Border Controls Stay, Total Lockdown On Areas With Outbreaks: MOH

By CodeBlue | Posted on

Covid-19 bed usage is less than 30%, while only 1% of ventilators are currently used.

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KUALA LUMPUR, May 1 — Areas reporting new Covid-19 outbreaks will be put under an Enhanced Movement Control Order (EMCO) even after the Malaysian economy reopens on May 4, health authorities said.

The Ministry of Health (MOH) also said, unlike other countries that reopened their borders upon easing lockdowns, Malaysia’s borders would remain closed under what was dubbed as the Conditional MCO, while Malaysians returning home would be put under compulsory quarantine for 14 days. 

Health director-general Dr Noor Hisham Abdullah also said Malaysia has achieved the objective of the Movement Control Order (MCO), which was imposed since March 18, by flattening the Covid-19 epidemiological curve in the country, which means that cases are controlled so that they do not overwhelm the health care system.

He pointed out that usage of beds for Covid-19 patients was less than 30 per cent as of today, while those in intensive care units (ICU) have dropped to 37, including 14 on ventilator support. Malaysia has 1,054 available ventilators for coronavirus patients.

“Now, the next stage is to manage the virus in our community,” he told a press conference.

“We make sure every sector has to comply with the SOP (standard operating procedures). We sat down with every sector and we advised them to come up with an SOP. The SOP is very clear. What’s important is to comply with the SOP. If they don’t, we’ll close the locality and premise.

“If there’s an outbreak or case detected in the locality or premise, we’ll continue to take public health action, part of it is EMCO. We lock down the area, screen everyone, those positive are admitted to hospital, negative are quarantined.”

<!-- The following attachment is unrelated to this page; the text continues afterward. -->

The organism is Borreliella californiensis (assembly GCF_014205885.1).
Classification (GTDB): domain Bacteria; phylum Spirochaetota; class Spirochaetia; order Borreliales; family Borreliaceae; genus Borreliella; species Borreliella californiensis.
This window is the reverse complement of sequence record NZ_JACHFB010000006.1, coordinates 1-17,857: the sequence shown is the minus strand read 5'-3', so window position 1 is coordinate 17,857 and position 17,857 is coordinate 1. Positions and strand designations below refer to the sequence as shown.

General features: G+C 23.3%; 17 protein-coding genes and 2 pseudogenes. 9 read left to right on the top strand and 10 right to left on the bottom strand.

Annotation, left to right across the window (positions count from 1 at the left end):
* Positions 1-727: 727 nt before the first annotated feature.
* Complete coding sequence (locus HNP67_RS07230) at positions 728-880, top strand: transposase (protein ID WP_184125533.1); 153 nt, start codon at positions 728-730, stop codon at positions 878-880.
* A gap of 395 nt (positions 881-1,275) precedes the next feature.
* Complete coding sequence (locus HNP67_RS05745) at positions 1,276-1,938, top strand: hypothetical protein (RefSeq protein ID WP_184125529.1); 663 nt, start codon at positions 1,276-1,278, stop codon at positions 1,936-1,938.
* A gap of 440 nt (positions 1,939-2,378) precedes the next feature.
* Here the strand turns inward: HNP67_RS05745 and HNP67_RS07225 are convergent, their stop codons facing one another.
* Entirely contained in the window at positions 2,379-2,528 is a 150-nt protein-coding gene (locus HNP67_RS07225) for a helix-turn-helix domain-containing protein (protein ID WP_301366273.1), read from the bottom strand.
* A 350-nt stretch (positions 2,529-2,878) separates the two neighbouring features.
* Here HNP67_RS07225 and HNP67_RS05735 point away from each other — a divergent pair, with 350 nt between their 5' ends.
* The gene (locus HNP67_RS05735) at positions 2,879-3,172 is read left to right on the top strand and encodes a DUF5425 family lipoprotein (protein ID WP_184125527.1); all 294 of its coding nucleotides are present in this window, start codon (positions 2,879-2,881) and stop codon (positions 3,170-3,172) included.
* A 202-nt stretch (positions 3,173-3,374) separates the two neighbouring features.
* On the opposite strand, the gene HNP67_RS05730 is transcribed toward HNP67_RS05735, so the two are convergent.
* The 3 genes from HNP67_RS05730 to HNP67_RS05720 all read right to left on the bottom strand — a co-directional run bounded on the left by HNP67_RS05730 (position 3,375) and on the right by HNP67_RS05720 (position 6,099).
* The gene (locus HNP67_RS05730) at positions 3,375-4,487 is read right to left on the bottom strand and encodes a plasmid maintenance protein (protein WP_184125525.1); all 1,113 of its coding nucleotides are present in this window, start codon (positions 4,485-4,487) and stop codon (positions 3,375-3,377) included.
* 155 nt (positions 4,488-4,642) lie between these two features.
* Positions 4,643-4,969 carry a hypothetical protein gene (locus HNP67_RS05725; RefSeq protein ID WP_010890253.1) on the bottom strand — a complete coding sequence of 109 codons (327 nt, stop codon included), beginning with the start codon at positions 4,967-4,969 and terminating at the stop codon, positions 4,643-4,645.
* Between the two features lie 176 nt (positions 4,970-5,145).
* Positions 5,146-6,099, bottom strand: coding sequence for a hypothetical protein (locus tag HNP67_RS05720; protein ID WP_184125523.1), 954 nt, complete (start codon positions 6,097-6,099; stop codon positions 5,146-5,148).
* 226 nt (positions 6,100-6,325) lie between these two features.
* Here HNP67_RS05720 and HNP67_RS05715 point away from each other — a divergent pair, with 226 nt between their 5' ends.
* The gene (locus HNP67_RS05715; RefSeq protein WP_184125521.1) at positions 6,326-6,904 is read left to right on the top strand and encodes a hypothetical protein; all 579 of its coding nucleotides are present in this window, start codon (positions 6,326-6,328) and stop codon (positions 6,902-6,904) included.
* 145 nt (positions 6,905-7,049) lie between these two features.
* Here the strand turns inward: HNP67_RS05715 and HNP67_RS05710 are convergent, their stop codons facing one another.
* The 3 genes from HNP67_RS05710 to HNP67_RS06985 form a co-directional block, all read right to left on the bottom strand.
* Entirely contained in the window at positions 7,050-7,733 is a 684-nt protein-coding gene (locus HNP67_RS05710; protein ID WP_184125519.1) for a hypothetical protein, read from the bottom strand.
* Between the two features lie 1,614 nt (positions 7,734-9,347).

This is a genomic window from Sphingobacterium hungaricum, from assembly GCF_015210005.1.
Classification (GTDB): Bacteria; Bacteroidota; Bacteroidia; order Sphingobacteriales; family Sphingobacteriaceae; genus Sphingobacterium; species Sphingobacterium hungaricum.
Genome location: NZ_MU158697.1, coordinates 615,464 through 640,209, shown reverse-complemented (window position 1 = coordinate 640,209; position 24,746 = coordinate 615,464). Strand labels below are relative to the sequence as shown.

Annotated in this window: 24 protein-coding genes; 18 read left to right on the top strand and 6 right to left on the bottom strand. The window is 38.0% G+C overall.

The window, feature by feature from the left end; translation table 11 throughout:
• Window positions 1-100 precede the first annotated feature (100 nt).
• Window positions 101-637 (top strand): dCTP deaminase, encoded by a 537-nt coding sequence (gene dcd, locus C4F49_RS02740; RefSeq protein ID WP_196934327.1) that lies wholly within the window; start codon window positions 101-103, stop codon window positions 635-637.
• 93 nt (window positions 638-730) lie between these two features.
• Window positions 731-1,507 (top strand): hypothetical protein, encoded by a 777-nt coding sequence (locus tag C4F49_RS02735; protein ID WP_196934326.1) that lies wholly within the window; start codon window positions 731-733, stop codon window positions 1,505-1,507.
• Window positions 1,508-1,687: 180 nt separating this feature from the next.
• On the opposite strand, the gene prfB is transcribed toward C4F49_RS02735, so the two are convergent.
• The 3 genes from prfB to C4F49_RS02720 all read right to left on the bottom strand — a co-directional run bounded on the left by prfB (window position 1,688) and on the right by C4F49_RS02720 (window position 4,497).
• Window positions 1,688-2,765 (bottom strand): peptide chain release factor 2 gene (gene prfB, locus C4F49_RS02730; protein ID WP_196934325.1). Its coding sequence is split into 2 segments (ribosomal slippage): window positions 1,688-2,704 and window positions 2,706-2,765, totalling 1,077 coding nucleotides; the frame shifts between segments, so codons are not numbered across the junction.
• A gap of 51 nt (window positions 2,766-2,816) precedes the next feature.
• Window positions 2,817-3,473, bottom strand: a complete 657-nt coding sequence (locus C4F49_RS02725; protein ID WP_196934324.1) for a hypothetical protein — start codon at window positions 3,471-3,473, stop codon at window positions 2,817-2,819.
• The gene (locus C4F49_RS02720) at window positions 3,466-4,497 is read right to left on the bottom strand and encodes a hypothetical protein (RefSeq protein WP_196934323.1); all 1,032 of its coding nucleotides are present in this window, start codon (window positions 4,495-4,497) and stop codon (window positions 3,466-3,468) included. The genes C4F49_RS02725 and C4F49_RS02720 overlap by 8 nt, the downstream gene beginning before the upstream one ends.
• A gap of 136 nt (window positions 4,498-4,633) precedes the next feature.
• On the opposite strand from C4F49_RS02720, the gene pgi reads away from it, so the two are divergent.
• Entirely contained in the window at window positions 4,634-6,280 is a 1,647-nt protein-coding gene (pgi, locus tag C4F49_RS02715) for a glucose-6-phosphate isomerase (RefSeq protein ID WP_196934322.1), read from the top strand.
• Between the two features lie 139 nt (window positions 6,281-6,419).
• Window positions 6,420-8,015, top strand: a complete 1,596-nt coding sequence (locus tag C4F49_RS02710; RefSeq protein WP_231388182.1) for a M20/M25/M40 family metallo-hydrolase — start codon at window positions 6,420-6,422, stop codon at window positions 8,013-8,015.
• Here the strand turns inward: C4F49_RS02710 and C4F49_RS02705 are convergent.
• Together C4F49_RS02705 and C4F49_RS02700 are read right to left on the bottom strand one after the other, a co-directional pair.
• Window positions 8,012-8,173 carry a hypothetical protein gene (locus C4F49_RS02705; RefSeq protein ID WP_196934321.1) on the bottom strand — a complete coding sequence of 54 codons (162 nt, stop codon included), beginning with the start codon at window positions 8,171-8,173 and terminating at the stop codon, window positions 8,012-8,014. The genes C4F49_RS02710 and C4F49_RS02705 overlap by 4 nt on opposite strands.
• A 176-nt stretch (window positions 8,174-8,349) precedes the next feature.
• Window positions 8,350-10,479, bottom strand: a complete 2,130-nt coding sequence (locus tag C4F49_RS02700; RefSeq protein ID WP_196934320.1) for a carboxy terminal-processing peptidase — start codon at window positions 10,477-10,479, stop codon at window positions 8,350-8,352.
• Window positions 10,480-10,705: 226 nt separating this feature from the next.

The Health DG also noted that Covid-19 cases detected in MOH’s surveillance of influenza-like illnesses and severe acute respiratory infections in the community have declined compared to the first week of April.

“We’re going to increase surveillance in the whole country and make sure we can contain the virus,” Dr Noor Hisham said, without specifying if a second wave of Covid-19 cases would occur after the nationwide lockdown is eased on May 4.

He announced that MOH’s testing capacity has increased to 16,635 tests daily, with 14,544 samples tested yesterday.

Prime Minister Muhyiddin Yassin announced earlier today that most Malaysian business sectors would be reopened three days later on May 4, subject to health guidelines on social distancing, while people would be allowed to resume their social lives, but schools and educational institutions would remain closed. Activities related to certain business sectors that involve close contact among people would also remain prohibited, like cinemas, weddings, and gyms.

Mass gatherings also would still be prohibited, including religious gatherings at places of worship, while interstate travel would not be allowed, including during Hari Raya celebrations. 

The prime minister’s announcement came after informal workers lost their source of income during the six-week lockdown and business groups highlighted retrenchments of possibly up to two million people, as various businesses like hotels and media companies shuttered. 

MOH today reported 69 new Covid-19 cases, including 12 imported cases, which means that 57 are local transmissions. The total number of Covid-19 cases in Malaysia are 6,071. One new death was reported today, leading to a total of 103 fatalities from Covid-19 as of today.

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